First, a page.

“The Idol”

                The conflict in the Middle East has been going on for, oh, about 3,800 years or so now.  Ever since Abraham and Sarah threw her maid Hagar out of the house, along with Hagar's son Ishmael from Abraham, whom Sarah at first encouraged, when she was childless, but then, when she had Isaac, everything changed.  Hagar and Ishmael became persona non grata.  And so the family feud began, which sowed the seeds for the centuries-simmering Arab-Israeli conflict.

            Mohammed Assaf grew up in Palestine, in the Gaza Strip, the place where the Israelis have constructed a big barbed wire fence along the border, with access being very tightly controlled (no word on whether they made the Palestinians pay for the fence).  Mohammed grows up as many boys in Palestine today do:  they go to school, they play “football” (soccer) in the dirty playgrounds, they ride their bikes through the teeming markets and the fallow fields.  But their lives are pretty much circumscribed to a narrow radius, as are the lives of their parents, and all the rest of the families, and pretty much everybody they know.  They aren’t exactly prisoners, but they can’t get out, either.

            Mohammed (Qais Atallah) is a young lad with an obvious singing talent.  His sister Nour (Hiba Atallah) and a couple of his school buddies are ambitious for him, and try to form a little band, at first using kettles and sticks, but then working hard buying and selling whatever they can in order to save up enough money to buy some “real” instruments, including a guitar, and a microphone and amplifier, with a real set of drums.  But their pawn broker cheats them out of their money, and they are again bereft, despite a couple of successful gigs as wedding singers.  The other guys get discouraged, and then when his sister gets very ill, the whole dream just seems to go up in smoke, like many dreams of childhood.

            Now Mohammed (Tawfeek Barhom) is a young man, driving a taxi.  Though he still sings while he’s driving, he doesn’t think much about his old dreams anymore, until he happens to meet a young woman who was in the same hospital with his sister when they were both little girls.  Mohammed’s sister didn’t make it, but the other young woman did, and she encourages Mohammed to enter the Arab Idol contest, except in order to do that, Mohammed is going to have to figure out how to get across the border, into Cairo.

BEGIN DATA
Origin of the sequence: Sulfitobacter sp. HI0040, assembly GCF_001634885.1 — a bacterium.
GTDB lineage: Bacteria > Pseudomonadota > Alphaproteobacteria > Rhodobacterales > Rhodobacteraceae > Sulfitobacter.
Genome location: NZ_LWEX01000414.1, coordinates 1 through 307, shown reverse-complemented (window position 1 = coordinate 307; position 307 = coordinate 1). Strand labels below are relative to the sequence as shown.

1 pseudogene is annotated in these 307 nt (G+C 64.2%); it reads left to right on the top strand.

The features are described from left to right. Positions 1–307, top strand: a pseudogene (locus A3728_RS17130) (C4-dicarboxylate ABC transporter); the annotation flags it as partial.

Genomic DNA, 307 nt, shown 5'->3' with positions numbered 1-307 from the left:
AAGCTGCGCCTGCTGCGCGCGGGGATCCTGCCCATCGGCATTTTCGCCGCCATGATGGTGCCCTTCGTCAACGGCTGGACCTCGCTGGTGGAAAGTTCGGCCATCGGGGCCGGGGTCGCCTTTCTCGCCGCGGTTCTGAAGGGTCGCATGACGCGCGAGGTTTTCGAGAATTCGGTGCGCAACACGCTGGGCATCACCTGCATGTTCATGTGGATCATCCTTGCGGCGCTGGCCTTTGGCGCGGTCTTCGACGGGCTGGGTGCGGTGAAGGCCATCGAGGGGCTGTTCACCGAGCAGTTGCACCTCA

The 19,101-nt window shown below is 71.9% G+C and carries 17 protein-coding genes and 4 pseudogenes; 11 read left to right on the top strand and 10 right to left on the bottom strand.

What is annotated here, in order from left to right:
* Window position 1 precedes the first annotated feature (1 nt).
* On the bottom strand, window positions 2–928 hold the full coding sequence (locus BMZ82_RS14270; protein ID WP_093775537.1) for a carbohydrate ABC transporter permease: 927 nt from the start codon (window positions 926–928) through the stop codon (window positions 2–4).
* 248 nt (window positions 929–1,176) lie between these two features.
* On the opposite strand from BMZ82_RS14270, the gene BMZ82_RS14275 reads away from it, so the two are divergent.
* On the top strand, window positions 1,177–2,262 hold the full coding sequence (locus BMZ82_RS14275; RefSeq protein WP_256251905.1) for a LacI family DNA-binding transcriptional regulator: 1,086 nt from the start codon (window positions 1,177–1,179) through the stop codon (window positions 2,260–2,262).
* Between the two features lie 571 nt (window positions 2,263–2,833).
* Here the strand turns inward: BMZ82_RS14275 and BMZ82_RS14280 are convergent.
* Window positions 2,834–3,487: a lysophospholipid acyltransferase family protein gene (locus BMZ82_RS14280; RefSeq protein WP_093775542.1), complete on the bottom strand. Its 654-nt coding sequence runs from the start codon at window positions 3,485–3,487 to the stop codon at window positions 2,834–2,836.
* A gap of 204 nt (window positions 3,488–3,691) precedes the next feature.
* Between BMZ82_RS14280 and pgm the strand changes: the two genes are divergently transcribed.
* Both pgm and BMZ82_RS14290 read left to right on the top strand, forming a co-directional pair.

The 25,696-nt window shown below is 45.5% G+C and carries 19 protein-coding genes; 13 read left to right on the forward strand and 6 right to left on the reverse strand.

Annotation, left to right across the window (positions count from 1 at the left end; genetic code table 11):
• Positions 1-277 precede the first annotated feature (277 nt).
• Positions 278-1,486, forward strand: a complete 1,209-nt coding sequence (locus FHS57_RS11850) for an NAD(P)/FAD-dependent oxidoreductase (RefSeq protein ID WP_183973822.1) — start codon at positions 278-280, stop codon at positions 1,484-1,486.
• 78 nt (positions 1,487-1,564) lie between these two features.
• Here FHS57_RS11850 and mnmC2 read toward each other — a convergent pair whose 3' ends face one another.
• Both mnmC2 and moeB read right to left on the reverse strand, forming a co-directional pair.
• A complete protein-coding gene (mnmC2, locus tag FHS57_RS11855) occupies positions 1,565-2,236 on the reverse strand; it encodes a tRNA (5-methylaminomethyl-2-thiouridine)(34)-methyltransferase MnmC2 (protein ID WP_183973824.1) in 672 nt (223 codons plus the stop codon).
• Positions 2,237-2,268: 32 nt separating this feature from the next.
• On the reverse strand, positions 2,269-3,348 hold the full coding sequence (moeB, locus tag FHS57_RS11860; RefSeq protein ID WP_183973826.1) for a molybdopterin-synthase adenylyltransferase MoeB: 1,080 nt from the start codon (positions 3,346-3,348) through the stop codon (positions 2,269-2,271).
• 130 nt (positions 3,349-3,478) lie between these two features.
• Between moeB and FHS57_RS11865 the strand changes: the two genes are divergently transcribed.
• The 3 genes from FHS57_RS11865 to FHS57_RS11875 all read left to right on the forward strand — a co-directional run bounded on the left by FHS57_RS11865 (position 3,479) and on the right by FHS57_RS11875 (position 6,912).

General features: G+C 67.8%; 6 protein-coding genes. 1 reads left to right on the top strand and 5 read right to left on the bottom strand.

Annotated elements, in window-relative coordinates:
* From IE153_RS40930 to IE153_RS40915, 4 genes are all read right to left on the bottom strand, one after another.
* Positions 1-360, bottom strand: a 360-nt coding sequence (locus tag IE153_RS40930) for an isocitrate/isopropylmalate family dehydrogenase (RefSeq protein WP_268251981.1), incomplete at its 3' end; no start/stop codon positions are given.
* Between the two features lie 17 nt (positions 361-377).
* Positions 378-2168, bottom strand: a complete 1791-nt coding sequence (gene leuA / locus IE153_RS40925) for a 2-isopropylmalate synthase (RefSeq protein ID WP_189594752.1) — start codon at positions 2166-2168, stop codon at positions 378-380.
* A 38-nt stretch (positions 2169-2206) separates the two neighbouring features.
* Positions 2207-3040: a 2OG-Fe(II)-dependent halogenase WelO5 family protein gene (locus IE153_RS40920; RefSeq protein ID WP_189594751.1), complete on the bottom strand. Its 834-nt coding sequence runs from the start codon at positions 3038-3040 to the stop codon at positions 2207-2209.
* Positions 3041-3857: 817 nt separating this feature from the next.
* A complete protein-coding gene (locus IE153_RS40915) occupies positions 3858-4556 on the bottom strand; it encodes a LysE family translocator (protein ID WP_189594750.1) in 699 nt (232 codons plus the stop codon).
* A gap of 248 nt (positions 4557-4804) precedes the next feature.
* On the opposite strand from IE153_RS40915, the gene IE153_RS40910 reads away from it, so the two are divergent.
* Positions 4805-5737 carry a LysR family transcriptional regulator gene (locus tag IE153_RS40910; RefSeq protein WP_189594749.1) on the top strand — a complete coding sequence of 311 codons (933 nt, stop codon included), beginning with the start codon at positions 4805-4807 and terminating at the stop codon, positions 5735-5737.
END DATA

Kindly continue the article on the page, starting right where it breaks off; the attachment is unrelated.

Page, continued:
It’s not easy.  It takes several attempts, and some shenanigans, and maybe an illegality or two.  But Mohammed succeeds past the first round, and manages to get to the big competition in Beirut, where he has become the hero of all Palestinians, who have had precious little to cheer about lately. 

            It’s a heart-warming true tale, but there is some difficulty for the American viewer:  the subtitles, of course, which some folks just don’t like.  And the music Mohammed is singing--- native to the Arabian world and sounding similar to calls to prayer from the muezzin over the loudspeakers above the mosques--- lilting, passionate, but not really melodic to Western ears (and not even subtitled).  Nonetheless, we root for Mohammed, both as the naïve, idealistic, young boy, and the determined, resourceful young man.  And we wish that Middle Eastern détente were as easy as a song.

Questions for Discussion:

1)                   Have you ever watched “American Idol”?  Why has it been so popular?

2)                  Have you ever watched any other country’s “Idol” competition?  How is it similar, and how is it different from America’s version?

3)                  What can be done to improve relations between Israel and Palestine?

Dr. Ronald P. Salfen, DFW Film Critics Association